United States

Guidance issued regarding deductions of trusts and estates

TAX ALERT  | 

On May 7, 2020, the Treasury released proposed regulations regarding the deductibility of certain excess deductions reported to beneficiaries on Schedule K-1 as well as formalized the guidance regarding the definition of miscellaneous itemized deductions for trusts and estates. These proposed regulations are retroactive to taxable years beginning after Dec. 31, 2017 and affect estates, non-grantor trusts and their beneficiaries.

Miscellaneous deductions for trusts and estates

The Tax Cuts and Jobs Act (TCJA) introduced section 67(g) to the tax code which prevented the deduction of miscellaneous itemized deductions for individual taxpayers as well as trusts and estates for taxable years beginning after Dec. 31, 2017. Section 67(e) provides that certain expenses which are paid or incurred in connection with the administration of the estate or trust, and which would not have been incurred if the property were not held in an estate or trust, are allowable in arriving at adjusted gross income (AGI). Questions arose regarding the deductibility of these expenses given the new TCJA suspension of miscellaneous itemized deductions defined in that same section.

On July 13, 2018, the IRS issued Notice 2018-61 announcing proposed regulations would be coming and would clarify that expenses under section 67(e) remain deductible in determining AGI. Additionally, the deduction for the personal exemption, the deduction for distributions made by trusts currently distributing income and the deduction for distributions made by trusts accumulating income continue to be allowed in determining AGI.

The proposed regulations modify existing regulations to clarify that expenses under section 67(e) remain deductible in determining AGI and are not subject to disallowance under section 67(g).

Excess deductions on termination of trusts and estates

Of more interest is the treatment of deductions in excess of income in the final year of a trust or estate. Often assets have been distributed across many years, so once a trust or estate arrives at its final reporting year, the income is less than the expenses incurred in the final year. This excess is typically referred to as “excess deductions on termination” under section 642(h)(2).

The TCJA enactment of section 67(g) resulted in confusion as to the tax treatment of excess deductions reported by trusts and estates to its beneficiaries in their final filing year. Prior to TCJA deductions in excess of the gross income (other than a net operating loss or a capital loss) were distributed to beneficiaries and deductible as miscellaneous itemized deductions. While TCJA did not affect the deductibility of the net operating loss and capital loss carryovers under 642(h)(1), the treatment of the excess deductions was unclear. Notice 2018-61 explained that the Treasury and IRS were studying whether some or all of these deductions should be deductible in the hands of the beneficiary, but provided no guidance.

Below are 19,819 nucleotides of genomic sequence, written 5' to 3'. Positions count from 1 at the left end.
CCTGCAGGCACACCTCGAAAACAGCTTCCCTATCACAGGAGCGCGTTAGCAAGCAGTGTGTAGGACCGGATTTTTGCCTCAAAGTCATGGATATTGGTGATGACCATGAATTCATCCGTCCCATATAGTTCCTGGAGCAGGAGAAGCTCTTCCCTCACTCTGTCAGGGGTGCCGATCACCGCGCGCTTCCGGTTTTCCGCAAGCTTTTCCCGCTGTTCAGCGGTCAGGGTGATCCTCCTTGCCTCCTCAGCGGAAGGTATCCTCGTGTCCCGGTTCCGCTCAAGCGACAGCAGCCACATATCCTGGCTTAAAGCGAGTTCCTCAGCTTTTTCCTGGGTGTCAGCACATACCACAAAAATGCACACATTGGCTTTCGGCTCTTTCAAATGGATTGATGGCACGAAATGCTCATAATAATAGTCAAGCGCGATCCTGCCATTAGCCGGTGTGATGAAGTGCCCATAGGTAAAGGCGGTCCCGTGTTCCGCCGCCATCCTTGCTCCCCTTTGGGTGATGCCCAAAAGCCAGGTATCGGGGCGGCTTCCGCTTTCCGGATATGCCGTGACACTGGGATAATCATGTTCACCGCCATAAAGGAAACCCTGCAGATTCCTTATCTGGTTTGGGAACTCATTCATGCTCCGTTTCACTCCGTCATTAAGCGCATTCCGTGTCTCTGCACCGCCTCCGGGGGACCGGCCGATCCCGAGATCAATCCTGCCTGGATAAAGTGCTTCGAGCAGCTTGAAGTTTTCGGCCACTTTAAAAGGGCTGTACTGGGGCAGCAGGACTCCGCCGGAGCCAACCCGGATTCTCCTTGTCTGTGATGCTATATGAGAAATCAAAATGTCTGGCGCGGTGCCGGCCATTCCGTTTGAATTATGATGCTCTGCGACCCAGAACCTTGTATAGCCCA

Under the new proposed regulations, excess deductions under section 642(h) in the final year will be divided into three buckets: 

  • Amounts allowed in arriving at AGI
    • Ex. Net operating loss carryovers, capital loss carryovers, section 67(e) deductions 
  • Non-miscellaneous itemized deductions
    • Ex. Non-business state income tax and real estate tax
  • Miscellaneous itemized deductions
    • Ex. Investment management fees 

The deductions will retain their character in the hands of the beneficiary and the fiduciary must separately state the three classes of deductions which may be limited when claimed by the beneficiary. The proposed regulations follow the allocation rules under the section 652 regulations. Expenses directly attributable to one class of income must be allocated to that class of income. Expenses in excess of their specific class of income and expenses not directly attributable to one class of income will be allocable to any item of income, but a portion must be allocated to tax exempt income.

The proposed regulations also include new examples to illustrate the application of these new rules.

Takeaways

Fiduciaries and beneficiaries have the opportunity to amend 2018 and 2019 fiduciary and individual tax returns so that beneficiaries can claim the excess deductions on previously filed tax returns. The proposed regulations do not address the treatment of the investment interest expense carryover. The proposed regulations provide that an item of deduction succeeded to by a beneficiary remains subject to any additional applicable limitation. 

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